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Jamie Callahan pitching for the Red Sox low-A affiliate Lowell Spinners.  Photo credit: Jonathan Raymond.

Jamie Callahan may debut for the Mets as early as September.  He’s currently pitching for AAA Las Vegas.  In 376 career minor league innings, Callahan has posted a 4.79 ERA with 365 strikeouts.  His velocity typically sits in the mid-90s.  He was ranked as the 23rd-best prospect in the Red Sox system.  Since being moved from a starter to a reliever, his velocity has increased from the low-90s to the mid-to-upper-90s.  He has a great splitter that has become his out-pitch.  However, like Nogosek, Callahan has very little movement on his four-seamer and has control issues, with 4 walks per nine innings in 28 innings pitched this season.

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Gerson Bautista pitching for the Red Sox organization.  Photo credit: Kelly O’Connor.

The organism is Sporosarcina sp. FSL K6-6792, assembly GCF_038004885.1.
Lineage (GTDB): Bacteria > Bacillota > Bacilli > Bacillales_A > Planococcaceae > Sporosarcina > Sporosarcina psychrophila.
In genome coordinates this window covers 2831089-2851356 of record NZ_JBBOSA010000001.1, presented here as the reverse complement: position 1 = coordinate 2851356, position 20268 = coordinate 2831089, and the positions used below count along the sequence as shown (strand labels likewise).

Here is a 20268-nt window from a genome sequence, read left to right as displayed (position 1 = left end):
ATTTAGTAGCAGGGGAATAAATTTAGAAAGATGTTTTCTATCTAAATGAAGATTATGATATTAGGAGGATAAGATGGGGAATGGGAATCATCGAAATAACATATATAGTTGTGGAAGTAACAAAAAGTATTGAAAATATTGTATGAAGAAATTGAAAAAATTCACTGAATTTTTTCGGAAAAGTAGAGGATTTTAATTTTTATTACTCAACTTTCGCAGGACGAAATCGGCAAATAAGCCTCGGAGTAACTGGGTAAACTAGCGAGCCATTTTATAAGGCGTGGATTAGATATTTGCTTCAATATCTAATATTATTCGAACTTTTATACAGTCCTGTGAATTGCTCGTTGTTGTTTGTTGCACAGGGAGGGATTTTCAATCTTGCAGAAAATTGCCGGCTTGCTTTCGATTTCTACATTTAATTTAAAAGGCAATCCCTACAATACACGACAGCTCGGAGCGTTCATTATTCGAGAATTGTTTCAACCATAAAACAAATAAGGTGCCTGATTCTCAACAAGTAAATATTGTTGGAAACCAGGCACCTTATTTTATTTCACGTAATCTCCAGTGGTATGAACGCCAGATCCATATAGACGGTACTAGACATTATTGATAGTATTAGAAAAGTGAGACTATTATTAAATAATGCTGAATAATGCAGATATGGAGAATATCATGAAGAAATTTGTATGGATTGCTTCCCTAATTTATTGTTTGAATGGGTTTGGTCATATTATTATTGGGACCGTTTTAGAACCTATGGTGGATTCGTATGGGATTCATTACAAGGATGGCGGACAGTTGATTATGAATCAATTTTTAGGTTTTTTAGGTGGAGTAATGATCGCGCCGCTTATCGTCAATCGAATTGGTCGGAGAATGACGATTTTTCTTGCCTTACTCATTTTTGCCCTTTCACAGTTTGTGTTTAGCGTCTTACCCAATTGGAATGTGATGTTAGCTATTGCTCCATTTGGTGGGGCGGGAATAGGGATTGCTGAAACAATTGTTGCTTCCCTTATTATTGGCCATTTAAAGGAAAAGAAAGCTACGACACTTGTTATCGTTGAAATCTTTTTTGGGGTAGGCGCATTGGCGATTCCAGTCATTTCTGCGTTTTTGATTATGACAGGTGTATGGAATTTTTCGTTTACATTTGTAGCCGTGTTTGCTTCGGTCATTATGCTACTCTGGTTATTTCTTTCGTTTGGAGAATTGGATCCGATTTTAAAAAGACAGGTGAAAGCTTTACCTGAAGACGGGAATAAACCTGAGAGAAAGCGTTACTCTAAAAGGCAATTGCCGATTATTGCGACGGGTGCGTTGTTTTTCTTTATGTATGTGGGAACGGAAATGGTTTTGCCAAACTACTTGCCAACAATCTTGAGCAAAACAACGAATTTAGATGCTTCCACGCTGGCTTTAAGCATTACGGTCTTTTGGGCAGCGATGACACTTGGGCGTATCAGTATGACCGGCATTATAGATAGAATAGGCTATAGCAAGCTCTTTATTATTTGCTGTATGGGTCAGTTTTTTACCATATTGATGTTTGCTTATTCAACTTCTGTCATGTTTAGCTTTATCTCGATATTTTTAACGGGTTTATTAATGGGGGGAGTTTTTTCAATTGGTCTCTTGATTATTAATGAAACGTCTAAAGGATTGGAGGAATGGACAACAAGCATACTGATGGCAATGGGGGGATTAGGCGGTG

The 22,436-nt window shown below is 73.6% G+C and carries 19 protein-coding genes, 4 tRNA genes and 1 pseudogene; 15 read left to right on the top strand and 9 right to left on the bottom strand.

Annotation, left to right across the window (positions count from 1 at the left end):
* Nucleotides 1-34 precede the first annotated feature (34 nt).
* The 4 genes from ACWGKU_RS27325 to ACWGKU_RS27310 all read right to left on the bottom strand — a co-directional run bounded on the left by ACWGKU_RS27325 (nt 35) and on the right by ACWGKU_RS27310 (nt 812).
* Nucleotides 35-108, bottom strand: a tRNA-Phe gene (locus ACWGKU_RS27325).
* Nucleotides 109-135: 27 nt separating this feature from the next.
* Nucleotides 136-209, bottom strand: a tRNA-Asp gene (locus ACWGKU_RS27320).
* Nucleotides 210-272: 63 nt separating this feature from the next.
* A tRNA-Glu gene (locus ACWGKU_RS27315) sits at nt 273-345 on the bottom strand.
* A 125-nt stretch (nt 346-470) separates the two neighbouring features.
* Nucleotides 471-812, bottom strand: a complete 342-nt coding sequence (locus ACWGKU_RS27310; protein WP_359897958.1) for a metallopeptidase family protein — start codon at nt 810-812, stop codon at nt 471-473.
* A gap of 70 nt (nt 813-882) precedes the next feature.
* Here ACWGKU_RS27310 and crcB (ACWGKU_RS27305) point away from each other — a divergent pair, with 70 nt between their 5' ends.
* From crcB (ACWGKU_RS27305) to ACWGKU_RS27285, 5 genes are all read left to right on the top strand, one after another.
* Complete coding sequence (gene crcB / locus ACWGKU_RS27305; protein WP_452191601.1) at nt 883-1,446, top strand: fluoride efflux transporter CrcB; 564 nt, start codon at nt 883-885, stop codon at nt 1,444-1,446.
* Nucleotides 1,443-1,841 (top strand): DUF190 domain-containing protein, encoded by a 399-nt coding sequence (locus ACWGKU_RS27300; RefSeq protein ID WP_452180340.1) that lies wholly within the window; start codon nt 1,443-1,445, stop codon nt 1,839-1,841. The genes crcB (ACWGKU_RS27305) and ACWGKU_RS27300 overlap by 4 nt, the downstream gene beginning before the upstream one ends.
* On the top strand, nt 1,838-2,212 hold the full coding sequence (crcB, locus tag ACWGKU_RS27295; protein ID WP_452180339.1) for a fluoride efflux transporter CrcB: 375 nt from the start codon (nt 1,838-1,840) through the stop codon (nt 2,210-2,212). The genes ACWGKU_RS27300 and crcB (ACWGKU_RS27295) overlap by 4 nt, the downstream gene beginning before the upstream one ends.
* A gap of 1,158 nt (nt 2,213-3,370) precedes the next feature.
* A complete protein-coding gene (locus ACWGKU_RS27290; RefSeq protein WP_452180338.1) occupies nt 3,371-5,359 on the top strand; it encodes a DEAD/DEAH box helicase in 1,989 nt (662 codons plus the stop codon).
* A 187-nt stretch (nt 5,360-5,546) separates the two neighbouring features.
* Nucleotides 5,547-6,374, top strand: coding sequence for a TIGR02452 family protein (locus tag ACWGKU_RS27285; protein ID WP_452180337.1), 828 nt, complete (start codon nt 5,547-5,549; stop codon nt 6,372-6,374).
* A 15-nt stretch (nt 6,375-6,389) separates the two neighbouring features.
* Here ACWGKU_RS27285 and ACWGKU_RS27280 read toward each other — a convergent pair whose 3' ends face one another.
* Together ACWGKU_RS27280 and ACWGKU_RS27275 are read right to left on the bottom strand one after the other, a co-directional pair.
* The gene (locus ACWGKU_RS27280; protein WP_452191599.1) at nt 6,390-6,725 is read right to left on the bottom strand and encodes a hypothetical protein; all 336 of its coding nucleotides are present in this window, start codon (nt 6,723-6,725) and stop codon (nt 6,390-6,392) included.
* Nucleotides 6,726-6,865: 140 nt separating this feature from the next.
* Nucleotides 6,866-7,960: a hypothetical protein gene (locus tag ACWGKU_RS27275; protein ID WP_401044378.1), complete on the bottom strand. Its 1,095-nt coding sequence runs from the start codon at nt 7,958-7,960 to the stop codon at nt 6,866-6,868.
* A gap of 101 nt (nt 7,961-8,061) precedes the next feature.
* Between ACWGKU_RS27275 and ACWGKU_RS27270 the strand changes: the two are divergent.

Gerson Bautista has a 2.73 ERA with 167 strikeouts in 198 innings in his minor league career thus far.  He was ranked as the 28th-best prospect in the Red Sox farm system upon being traded.  Along with Nogosek, Bautista was assigned to High-A St. Lucie.  He’s shown the ability to reach 100 miles per hour at times, but also has control problems, with 4.1 walks per nine innings in his career.  While he does have a slider that sits in the high 80s, he hasn’t mastered the pitch yet.  The slider can prove to be very effective if he can get better control and movement from it.  Another issue is that he was suspended in 2013 for testing positive for PED use.